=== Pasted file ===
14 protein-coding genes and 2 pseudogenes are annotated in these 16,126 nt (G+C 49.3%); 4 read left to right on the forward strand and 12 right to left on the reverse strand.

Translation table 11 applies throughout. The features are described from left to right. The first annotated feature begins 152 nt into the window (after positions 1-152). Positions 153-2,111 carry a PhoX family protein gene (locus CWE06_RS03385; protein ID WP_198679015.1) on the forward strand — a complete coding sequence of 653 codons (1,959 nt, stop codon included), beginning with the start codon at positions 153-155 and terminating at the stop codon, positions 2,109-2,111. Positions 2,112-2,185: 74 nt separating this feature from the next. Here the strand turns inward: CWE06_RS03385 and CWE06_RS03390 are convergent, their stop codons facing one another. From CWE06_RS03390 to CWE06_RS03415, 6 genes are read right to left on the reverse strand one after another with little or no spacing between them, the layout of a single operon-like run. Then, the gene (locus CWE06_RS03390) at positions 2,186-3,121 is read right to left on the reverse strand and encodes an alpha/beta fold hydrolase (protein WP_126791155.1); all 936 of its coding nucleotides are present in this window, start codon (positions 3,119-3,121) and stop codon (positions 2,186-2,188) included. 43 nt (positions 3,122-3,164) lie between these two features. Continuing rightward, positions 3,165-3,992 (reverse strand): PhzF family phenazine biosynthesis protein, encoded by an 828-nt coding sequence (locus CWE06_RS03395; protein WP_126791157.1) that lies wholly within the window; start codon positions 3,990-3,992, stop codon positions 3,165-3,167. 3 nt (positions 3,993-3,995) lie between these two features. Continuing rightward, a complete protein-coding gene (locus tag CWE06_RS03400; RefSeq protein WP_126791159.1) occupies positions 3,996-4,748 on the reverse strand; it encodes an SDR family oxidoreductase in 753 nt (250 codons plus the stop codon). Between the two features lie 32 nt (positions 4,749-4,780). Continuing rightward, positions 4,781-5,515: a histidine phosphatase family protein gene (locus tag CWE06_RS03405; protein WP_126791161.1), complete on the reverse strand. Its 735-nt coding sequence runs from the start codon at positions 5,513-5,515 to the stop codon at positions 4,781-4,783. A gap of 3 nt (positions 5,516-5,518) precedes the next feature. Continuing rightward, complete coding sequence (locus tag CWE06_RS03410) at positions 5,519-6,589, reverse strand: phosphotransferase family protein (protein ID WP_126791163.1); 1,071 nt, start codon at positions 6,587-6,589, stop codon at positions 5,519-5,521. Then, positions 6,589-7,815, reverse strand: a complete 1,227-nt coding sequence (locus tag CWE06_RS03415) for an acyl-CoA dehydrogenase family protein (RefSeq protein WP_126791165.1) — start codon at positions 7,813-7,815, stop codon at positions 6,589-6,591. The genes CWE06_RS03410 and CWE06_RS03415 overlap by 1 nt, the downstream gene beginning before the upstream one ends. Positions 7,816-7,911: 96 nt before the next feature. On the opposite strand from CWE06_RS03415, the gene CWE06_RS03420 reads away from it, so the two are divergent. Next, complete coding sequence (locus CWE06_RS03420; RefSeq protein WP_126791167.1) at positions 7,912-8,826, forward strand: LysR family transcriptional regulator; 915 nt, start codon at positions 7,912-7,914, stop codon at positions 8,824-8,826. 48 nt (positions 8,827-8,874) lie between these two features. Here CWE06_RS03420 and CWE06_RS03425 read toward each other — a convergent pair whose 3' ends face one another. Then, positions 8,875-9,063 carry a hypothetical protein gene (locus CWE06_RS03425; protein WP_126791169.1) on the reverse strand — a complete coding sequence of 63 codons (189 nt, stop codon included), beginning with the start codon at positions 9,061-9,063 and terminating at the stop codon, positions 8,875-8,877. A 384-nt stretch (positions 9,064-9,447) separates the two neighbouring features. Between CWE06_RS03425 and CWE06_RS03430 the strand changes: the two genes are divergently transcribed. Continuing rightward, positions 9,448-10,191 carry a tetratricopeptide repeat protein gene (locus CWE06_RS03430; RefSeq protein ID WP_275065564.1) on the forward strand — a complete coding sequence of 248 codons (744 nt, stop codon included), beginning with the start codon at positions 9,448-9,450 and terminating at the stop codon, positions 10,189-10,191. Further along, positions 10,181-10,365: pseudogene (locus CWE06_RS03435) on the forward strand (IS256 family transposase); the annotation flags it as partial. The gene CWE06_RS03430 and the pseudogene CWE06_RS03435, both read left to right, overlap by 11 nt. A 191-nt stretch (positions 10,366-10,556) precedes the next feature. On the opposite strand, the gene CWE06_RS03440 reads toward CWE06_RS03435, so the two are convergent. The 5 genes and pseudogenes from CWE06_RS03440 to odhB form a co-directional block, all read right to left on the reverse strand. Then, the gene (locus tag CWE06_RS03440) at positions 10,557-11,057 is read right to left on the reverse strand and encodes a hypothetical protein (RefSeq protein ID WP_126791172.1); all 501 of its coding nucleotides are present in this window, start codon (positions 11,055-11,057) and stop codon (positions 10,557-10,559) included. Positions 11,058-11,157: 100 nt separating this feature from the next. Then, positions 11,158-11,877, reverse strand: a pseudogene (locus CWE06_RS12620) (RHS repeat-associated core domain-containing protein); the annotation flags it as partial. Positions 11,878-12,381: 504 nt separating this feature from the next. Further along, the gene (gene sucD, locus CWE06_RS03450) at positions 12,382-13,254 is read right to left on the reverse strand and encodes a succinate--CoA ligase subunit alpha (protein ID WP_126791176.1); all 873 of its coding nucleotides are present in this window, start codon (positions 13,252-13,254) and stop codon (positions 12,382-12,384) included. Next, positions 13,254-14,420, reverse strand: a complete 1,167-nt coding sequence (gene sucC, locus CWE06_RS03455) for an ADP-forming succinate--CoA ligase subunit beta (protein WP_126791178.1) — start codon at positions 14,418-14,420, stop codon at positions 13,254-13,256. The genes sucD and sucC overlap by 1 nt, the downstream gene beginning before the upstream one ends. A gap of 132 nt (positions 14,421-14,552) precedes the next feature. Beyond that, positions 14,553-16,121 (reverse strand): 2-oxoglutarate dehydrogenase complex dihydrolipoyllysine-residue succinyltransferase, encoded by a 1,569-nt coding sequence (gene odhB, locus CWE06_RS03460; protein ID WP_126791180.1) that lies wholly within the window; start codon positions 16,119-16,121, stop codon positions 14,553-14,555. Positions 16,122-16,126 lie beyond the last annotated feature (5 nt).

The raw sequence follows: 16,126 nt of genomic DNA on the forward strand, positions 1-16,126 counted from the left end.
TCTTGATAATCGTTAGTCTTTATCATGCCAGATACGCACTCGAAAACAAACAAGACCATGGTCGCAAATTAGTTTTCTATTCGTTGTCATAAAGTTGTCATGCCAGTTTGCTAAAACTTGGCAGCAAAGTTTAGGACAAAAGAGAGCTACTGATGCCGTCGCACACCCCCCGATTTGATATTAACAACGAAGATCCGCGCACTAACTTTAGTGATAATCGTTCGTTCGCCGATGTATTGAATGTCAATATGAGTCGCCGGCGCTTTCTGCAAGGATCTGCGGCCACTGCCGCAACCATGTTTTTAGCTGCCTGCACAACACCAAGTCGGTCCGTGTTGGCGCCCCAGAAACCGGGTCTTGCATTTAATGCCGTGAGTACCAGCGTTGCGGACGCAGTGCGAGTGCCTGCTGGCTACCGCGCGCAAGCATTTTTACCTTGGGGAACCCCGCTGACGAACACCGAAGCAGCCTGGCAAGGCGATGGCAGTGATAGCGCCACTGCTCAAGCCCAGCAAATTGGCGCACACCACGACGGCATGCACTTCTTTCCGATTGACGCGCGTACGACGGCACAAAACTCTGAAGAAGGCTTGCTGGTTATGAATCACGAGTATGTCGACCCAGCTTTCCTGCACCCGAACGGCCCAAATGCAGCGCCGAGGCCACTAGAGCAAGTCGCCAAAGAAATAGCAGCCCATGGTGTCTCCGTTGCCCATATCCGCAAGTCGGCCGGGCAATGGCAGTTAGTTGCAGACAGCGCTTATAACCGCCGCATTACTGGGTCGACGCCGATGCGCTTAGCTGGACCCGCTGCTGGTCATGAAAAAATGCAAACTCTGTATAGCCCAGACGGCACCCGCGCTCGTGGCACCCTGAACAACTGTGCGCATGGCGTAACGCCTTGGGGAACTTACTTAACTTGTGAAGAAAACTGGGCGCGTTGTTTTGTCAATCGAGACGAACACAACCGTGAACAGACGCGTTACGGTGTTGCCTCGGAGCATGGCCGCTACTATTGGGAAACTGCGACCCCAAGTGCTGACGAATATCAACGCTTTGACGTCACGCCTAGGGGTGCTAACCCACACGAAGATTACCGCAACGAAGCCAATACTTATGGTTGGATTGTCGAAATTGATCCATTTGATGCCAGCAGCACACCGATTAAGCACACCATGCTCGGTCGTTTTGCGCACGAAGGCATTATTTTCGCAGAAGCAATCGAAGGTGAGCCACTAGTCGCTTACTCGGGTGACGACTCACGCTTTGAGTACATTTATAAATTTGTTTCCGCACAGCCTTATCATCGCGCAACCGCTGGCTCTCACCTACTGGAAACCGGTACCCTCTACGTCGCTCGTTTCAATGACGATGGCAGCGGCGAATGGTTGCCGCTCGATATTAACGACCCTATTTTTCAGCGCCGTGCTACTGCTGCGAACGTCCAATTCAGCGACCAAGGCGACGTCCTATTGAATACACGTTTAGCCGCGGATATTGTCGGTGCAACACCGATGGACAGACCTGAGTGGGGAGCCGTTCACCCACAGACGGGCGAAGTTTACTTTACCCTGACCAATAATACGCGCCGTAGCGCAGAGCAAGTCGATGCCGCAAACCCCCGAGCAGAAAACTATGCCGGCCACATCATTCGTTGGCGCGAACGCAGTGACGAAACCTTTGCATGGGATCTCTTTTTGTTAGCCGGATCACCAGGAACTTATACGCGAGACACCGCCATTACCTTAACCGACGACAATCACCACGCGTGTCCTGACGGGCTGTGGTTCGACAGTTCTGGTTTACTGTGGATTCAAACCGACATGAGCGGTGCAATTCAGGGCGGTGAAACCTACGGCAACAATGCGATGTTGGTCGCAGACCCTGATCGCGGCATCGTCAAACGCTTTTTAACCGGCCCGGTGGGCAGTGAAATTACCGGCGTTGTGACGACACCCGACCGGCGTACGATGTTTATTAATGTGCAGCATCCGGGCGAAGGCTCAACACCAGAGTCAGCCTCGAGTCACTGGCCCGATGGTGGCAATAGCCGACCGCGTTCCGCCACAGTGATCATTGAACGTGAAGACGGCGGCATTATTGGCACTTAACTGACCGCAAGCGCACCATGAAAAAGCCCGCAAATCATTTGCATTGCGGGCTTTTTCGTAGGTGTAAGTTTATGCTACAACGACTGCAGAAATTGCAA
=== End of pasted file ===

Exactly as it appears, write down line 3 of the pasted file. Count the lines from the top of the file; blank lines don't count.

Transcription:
The raw sequence follows: 16,126 nt of genomic DNA on the forward strand, positions 1-16,126 counted from the left end.